Five Strange Findings from Swedish Homes
How do Swedish people live, think and consume? During the summer of 2016 we covered 2900 km around Sweden, visiting 30 different homes to gather insights for our Informed Consumer study.
Here we’d like to share the first five surprise discoveries we found in Swedish homes.
1. Sweden is also nervous. We had a naive prejudice that Swedish people live in their happy bubble, protected from the big political and economical threats that are strongly influencing Finnish values and attitudes right now. But the Swedes are equally scared. The difference is their reaction to it. We didn’t find big growth in the stagnant group like in Finland, instead we found people willing to look to the future.
2. Swedes stock their freezers with chicken filé and other meats. The frozen pack is a kitchen essential to most of the informants we met. We haven’t seen this behaviour before. Why here? Does this reveal something about Swedish attitudes towards price-awareness, meat-eating or food waste? Or is it just a consequence of the Swedish supermarket selection, package-sizes and pricing?
3. Swedes love sparkling water. We found a Soda Stream in half of the homes that we visited. What’s up with the fizzy drinks? Maybe the Swedes are just this one machine ahead of Finnish consumers. What is seen as a luxury on one side of the bay is a necessity on the other.
4. Finnish products are the choice of a quality-conscious Swede. We found Fazer, Valio and Iittala in a few homes, and Finnish food was described as clean. In terms of quality and locality they were comparable to local Swedish products, while Danish food raised strong suspicions. On the other hand Finnish products don’t seem to be very distinguishable or emotional in Sweden.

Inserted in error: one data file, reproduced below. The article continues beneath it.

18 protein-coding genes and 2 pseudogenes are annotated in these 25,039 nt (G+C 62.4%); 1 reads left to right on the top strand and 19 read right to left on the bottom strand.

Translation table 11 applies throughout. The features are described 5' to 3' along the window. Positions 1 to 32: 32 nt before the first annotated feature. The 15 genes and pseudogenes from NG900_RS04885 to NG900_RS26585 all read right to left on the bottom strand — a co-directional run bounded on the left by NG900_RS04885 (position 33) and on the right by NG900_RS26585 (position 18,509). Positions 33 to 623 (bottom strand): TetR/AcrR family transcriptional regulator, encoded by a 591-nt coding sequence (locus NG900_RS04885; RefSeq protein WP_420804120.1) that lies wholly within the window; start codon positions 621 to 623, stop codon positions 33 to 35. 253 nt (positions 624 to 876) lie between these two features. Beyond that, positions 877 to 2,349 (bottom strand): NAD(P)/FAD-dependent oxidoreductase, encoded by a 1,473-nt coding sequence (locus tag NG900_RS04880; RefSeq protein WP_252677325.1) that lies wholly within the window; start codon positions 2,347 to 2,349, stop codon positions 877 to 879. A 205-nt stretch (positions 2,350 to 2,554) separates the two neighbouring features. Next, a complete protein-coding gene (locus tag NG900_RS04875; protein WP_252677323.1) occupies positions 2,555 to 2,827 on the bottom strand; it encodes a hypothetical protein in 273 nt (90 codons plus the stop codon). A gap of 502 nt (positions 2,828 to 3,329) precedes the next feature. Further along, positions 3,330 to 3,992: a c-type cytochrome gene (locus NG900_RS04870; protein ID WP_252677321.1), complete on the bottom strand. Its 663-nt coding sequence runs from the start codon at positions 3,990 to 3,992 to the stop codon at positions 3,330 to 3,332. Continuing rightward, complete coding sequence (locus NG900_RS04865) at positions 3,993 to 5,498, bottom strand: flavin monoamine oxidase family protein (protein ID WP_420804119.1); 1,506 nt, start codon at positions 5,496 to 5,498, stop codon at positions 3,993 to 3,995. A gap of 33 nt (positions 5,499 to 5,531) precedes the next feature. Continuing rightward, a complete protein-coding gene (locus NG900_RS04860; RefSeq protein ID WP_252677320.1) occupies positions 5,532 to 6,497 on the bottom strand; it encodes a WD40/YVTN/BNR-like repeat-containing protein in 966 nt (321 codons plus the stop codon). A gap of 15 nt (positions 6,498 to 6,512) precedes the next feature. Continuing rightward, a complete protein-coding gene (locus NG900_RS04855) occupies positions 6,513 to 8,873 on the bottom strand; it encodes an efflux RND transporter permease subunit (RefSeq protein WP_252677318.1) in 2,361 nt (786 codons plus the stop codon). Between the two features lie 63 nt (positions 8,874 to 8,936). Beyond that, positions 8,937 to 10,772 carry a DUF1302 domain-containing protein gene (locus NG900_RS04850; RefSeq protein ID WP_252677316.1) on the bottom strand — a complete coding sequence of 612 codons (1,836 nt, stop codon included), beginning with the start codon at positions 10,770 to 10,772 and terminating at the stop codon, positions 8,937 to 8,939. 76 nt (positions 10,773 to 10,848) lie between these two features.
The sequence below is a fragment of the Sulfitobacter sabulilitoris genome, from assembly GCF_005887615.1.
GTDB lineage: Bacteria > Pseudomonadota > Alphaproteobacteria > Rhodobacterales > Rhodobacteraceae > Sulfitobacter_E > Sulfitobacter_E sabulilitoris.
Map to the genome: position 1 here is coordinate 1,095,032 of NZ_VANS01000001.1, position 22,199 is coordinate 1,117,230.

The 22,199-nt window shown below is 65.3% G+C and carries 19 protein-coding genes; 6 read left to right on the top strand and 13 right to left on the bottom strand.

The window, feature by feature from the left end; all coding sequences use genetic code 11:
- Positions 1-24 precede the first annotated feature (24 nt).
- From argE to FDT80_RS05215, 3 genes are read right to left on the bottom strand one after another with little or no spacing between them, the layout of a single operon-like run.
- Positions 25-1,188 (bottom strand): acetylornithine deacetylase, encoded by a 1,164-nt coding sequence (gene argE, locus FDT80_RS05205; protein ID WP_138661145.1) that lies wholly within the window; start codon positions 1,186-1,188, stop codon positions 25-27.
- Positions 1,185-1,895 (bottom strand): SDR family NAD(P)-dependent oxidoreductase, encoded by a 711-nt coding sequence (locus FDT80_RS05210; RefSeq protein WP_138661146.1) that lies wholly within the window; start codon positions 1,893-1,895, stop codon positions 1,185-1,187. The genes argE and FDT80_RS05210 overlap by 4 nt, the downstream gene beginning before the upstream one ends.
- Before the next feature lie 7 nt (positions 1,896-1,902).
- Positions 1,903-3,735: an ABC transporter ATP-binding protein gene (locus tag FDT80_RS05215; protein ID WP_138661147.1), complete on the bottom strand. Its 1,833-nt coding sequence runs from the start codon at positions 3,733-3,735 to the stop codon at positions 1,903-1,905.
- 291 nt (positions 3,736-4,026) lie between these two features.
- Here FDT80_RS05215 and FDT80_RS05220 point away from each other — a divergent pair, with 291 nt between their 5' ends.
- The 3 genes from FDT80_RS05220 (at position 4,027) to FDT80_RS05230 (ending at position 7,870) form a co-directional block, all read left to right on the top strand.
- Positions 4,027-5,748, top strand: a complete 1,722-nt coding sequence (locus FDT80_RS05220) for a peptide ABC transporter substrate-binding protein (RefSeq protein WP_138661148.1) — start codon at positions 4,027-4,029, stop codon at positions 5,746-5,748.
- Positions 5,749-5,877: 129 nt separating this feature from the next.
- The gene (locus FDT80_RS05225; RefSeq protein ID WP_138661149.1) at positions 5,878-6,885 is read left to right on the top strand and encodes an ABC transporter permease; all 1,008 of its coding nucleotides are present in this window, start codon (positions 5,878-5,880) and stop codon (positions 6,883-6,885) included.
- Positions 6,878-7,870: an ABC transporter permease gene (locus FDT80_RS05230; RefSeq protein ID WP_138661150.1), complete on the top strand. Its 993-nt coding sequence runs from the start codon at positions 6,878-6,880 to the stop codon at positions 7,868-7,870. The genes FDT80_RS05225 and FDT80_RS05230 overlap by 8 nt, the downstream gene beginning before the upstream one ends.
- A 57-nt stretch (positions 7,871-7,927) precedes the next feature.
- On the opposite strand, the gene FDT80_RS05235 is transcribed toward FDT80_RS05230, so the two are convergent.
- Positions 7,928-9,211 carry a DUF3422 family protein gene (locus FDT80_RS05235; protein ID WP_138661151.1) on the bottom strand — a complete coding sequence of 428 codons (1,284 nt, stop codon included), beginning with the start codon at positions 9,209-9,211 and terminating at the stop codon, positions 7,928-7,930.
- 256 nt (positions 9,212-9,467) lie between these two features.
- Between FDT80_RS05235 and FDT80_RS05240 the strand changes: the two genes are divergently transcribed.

5. The Swedes don’t stress about being sustainable. Most of the people we met were perfectly satisfied with their consumption habits. They didn’t expect to be perfect but were proud of the good actions they are already taking. Sustainability had become a part of their ordinary life. We think Finland should follow Sweden, since happiness is a far better motivator than a guilty conscience.
We need a profound understanding of what drives people’s efforts towards sustainability. We aim to be a Nordic expert on consumer values and attitudes and how they conflict with people’s daily routines. This is the key to meaningful concepts and design that actually function in real life.
Even small, repeat behavioural patterns might be the key to an important discovery, some might just be random coincidences. We will continue to analyse our findings and compare it to the extensive data of our nation-wide quantitative study conducted in Sweden this summer. We have already learned a great deal – also about the Finns.
Saara Järvinen, Insight Specialist & Designer, Kuudes Stockholm